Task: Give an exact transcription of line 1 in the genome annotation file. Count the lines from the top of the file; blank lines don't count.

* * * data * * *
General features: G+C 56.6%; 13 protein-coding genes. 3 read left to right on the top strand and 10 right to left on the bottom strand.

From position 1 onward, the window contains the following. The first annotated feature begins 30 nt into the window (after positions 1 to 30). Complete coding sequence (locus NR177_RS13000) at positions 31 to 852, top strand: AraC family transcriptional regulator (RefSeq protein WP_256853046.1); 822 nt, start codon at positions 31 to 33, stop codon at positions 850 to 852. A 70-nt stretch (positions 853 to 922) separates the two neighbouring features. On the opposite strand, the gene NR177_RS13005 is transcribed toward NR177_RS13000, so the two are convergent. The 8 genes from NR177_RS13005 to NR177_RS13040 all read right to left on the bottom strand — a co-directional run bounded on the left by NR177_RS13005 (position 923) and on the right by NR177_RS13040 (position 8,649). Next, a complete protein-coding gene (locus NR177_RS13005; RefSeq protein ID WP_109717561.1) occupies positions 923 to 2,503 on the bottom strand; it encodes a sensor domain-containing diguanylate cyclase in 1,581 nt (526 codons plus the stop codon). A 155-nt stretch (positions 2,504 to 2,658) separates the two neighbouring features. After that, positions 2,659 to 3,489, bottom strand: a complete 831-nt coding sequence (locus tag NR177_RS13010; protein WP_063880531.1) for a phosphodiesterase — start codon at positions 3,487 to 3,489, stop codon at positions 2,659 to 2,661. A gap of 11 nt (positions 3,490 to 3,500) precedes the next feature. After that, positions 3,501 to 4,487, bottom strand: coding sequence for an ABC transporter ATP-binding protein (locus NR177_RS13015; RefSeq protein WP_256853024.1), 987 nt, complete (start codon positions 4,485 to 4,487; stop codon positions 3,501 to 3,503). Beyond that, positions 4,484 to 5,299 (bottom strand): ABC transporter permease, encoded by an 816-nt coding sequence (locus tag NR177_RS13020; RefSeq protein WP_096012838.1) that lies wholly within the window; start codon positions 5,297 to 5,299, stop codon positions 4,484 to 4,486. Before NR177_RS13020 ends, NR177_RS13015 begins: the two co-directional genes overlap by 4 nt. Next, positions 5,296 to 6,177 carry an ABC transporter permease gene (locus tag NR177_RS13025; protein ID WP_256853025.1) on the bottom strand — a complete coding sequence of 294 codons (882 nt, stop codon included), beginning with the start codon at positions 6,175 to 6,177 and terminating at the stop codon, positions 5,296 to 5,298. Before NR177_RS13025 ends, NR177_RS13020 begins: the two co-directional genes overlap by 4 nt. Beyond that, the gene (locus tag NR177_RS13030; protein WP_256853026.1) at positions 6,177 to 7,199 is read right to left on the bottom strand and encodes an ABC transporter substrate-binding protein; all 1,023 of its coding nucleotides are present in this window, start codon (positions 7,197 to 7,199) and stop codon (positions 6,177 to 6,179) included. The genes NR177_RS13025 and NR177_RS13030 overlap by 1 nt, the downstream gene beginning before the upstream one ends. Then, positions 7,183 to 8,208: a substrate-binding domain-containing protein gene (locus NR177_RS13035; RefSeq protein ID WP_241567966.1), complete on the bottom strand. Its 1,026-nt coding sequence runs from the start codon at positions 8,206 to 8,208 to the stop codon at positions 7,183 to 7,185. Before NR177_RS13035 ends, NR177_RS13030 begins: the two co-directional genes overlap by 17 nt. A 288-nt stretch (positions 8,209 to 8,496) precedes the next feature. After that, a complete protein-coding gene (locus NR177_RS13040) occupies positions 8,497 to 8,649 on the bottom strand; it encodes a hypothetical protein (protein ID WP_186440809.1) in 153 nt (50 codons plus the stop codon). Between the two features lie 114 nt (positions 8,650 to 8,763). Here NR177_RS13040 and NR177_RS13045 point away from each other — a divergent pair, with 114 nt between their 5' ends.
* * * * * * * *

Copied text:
General features: G+C 56.6%; 13 protein-coding genes. 3 read left to right on the top strand and 10 right to left on the bottom strand.